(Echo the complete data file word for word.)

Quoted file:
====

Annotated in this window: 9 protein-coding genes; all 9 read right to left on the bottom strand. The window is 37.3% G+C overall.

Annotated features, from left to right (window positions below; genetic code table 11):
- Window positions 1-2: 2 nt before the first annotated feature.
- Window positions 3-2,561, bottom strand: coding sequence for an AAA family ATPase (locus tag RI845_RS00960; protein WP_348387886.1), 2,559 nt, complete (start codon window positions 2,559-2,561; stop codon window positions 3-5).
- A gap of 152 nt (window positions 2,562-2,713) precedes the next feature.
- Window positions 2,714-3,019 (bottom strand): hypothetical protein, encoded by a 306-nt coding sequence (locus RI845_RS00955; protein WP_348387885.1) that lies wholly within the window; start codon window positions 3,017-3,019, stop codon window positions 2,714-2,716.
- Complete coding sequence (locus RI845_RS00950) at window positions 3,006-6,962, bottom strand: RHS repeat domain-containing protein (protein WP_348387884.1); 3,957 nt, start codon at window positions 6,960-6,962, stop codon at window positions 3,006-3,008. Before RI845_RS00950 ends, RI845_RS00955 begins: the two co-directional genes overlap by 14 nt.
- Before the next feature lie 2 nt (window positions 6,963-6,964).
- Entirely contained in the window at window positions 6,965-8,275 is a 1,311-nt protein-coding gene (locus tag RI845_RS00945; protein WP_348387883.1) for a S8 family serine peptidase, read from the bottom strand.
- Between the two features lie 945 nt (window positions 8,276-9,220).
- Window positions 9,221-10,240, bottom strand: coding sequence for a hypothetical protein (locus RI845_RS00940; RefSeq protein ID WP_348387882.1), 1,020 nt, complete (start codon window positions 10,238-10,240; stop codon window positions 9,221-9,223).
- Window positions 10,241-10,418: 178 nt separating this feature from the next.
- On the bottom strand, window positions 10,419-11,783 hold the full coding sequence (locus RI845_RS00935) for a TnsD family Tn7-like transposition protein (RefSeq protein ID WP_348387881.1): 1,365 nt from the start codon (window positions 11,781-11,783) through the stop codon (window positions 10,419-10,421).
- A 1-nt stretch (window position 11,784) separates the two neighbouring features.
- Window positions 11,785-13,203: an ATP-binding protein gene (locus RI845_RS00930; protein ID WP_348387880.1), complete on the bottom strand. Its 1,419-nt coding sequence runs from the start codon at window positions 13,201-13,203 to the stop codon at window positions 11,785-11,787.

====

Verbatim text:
Annotated in this window: 9 protein-coding genes; all 9 read right to left on the bottom strand. The window is 37.3% G+C overall.

Annotated features, from left to right (window positions below; genetic code table 11):
- Window positions 1-2: 2 nt before the first annotated feature.
- Window positions 3-2,561, bottom strand: coding sequence for an AAA family ATPase (locus tag RI845_RS00960; protein WP_348387886.1), 2,559 nt, complete (start codon window positions 2,559-2,561; stop codon window positions 3-5).
- A gap of 152 nt (window positions 2,562-2,713) precedes the next feature.
- Window positions 2,714-3,019 (bottom strand): hypothetical protein, encoded by a 306-nt coding sequence (locus RI845_RS00955; protein WP_348387885.1) that lies wholly within the window; start codon window positions 3,017-3,019, stop codon window positions 2,714-2,716.
- Complete coding sequence (locus RI845_RS00950) at window positions 3,006-6,962, bottom strand: RHS repeat domain-containing protein (protein WP_348387884.1); 3,957 nt, start codon at window positions 6,960-6,962, stop codon at window positions 3,006-3,008. Before RI845_RS00950 ends, RI845_RS00955 begins: the two co-directional genes overlap by 14 nt.
- Before the next feature lie 2 nt (window positions 6,963-6,964).
- Entirely contained in the window at window positions 6,965-8,275 is a 1,311-nt protein-coding gene (locus tag RI845_RS00945; protein WP_348387883.1) for a S8 family serine peptidase, read from the bottom strand.
- Between the two features lie 945 nt (window positions 8,276-9,220).
- Window positions 9,221-10,240, bottom strand: coding sequence for a hypothetical protein (locus RI845_RS00940; RefSeq protein ID WP_348387882.1), 1,020 nt, complete (start codon window positions 10,238-10,240; stop codon window positions 9,221-9,223).
- Window positions 10,241-10,418: 178 nt separating this feature from the next.
- On the bottom strand, window positions 10,419-11,783 hold the full coding sequence (locus RI845_RS00935) for a TnsD family Tn7-like transposition protein (RefSeq protein ID WP_348387881.1): 1,365 nt from the start codon (window positions 11,781-11,783) through the stop codon (window positions 10,419-10,421).
- A 1-nt stretch (window position 11,784) separates the two neighbouring features.
- Window positions 11,785-13,203: an ATP-binding protein gene (locus RI845_RS00930; protein ID WP_348387880.1), complete on the bottom strand. Its 1,419-nt coding sequence runs from the start codon at window positions 13,201-13,203 to the stop codon at window positions 11,785-11,787.